Metro

Artist agrees to replace controversial Allston mural

The mural that drew complaints.
Bos:311/City of Boston app
The mural that drew complaints.

A graffiti artist whose mural in Allston led to several complaints to city officials this week said he is redoing the artwork to appease the community.

“MerkThose,” as the artist is known, told the Globe in a telephone interview that people took what he painted “out of context,” but said he would remove the image and replace it with something else entirely. He declined to give his real name.

On Monday, MerkThose and a second artist painted a large mural of a black woman — one leg in the air — stroking a cat that was sitting on her lap, its tongue hanging slightly out of its mouth.

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Behind the woman and the orange cat were a pack of dead rats, a reference to Allston’s somewhat unwelcome nickname “Allston Rat City.” A rat dressed like a grim reaper was also pictured in the mural, as were live rats at the bottom of the painting.

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“I paint pretty ladies, that’s just the characters that I paint,” he said. “I wasn’t trying to hurt anyone’s feelings. . . . I don’t think it was anything crazy.”

But at least five complaints were lodged through the city’s BOS:311 app this week after the painting appeared on the building in Allston, at the intersection of Cambridge and Linden streets.

“Overtly sexual and misogynistic street art (the top part) by @MerkThose is offensive and demeaning to women,” someone wrote in one complaint on Wednesday.

An earlier complaint read: “Highly inappropriate mural. While it’s very well done it is not what we want to expose our kids to. Please have this removed or painted over with something else.”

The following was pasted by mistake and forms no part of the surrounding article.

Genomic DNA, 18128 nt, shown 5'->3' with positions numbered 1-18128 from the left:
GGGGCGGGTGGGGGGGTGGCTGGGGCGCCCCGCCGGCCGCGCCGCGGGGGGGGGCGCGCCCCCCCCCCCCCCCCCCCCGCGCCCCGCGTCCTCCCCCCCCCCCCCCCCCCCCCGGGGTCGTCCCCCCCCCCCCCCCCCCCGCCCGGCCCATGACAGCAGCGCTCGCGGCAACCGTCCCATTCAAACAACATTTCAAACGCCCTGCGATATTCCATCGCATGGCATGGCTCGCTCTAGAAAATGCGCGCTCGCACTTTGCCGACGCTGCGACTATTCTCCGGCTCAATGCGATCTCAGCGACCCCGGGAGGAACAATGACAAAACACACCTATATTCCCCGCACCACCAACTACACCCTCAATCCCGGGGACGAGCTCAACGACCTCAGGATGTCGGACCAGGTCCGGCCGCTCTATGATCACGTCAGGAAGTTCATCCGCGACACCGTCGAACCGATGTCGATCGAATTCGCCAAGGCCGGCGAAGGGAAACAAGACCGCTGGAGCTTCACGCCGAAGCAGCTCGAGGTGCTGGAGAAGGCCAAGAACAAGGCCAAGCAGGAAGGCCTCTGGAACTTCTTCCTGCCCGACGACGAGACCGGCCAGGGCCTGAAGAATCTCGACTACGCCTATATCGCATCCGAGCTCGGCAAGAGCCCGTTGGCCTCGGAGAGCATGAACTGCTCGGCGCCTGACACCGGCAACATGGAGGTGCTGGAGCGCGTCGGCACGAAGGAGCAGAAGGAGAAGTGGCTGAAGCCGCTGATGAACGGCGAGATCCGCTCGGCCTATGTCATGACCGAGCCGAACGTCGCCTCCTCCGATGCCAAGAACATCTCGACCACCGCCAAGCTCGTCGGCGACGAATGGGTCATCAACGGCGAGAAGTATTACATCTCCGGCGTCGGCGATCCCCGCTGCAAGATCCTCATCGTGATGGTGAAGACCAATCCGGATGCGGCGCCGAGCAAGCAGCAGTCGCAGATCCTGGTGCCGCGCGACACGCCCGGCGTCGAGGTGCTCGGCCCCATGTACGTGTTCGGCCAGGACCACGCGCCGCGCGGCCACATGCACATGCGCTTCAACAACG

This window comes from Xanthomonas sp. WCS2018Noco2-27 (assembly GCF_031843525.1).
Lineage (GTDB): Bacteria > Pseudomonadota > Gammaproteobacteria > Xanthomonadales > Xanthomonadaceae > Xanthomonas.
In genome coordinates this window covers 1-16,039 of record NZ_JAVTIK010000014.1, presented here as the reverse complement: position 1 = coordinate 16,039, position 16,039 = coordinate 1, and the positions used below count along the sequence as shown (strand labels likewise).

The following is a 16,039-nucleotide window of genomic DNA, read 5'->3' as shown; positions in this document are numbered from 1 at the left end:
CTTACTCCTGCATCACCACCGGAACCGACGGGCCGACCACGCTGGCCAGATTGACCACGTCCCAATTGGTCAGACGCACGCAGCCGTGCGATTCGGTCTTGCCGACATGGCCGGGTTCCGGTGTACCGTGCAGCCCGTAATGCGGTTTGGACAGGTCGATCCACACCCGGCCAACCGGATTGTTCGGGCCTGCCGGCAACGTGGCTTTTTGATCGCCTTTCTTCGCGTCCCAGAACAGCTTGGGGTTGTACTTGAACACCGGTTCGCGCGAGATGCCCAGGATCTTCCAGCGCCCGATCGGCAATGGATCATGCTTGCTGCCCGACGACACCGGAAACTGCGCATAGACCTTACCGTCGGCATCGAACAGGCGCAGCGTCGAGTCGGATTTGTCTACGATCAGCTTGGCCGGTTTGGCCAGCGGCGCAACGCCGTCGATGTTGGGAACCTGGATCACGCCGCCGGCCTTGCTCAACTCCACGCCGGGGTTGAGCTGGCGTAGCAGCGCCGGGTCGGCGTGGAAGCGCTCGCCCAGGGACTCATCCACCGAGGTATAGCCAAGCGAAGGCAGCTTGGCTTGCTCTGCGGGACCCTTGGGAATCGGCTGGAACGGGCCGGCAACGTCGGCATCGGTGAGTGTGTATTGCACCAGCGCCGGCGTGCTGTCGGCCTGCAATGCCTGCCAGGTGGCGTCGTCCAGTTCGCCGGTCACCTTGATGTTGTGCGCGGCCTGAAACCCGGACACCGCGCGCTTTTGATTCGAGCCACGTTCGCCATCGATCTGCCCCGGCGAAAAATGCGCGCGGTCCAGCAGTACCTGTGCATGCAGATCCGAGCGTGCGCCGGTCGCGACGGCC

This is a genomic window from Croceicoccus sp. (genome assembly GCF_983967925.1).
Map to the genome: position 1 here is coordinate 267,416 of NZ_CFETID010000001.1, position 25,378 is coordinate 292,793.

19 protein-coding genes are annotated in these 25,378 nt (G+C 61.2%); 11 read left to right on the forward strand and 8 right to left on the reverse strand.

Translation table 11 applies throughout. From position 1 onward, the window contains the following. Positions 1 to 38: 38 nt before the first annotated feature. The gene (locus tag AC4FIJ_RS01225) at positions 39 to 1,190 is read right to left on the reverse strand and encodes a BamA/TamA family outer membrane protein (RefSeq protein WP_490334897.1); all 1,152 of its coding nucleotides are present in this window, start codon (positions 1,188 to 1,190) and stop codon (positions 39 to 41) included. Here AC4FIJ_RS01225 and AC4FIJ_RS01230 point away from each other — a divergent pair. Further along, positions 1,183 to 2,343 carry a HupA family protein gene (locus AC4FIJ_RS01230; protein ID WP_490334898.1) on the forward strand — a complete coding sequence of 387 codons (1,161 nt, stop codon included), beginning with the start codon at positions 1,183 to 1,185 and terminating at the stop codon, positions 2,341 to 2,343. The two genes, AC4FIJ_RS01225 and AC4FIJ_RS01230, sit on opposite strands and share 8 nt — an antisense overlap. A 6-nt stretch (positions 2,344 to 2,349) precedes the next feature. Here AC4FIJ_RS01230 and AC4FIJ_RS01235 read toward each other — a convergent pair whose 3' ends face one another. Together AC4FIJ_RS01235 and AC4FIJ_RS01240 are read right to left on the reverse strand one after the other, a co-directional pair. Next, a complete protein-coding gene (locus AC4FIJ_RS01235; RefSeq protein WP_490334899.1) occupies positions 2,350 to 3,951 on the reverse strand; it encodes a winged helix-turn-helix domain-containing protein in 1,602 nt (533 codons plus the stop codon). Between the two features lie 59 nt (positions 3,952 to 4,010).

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Others said it “perpetuates racist stereotypes.”

MerkThose was one of 10 artists who painted on the building’s wall, he said.

Universal Hub first reported on the grievances.

The piece was not done by the Mayor’s Mural Crew, and the city had no involvement in its creation. Officials were working with Allston Village Main Streets, who has been in touch with the building owner, to ensure the piece is removed.

MerkThose, who has artwork in other parts of Boston, as well as around the world, said he secured the space on the wall of the building through Avenue of Arts, which describes itself as “a loose collective” of creative types who strive to provide “a space for artists and designers to work together.”

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The group, which turned an abandoned house in Jamaica Plain into a vibrant outdoor work of art last year, has a contract with a realty company in the area. The company provides the group with space to use as canvasses.

MerkThose, who was at the scene of the controversial mural on Wednesday, said he didn’t want to bring a bad name to the group because of the gripes about his artwork.

“My buddies, they work really hard to get different walls around the city for local painters to come and do their thing, and I just didn’t want any bad blood on them,” he said. “I feel people misunderstood what I was painting and I don’t want that to come back on them.”

MerkThose, who is currently working on a commissioned piece in the heart of Dudley Square with 17 other artists, said the new mural in Allston will depict Koko the Gorilla and her pet cat, a vision that came from watching a YouTube video.

“I’m going to go twice as big,” he said.

Steve Annear can be reached at steve.annear@globe.com. Follow him on Twitter @steveannear.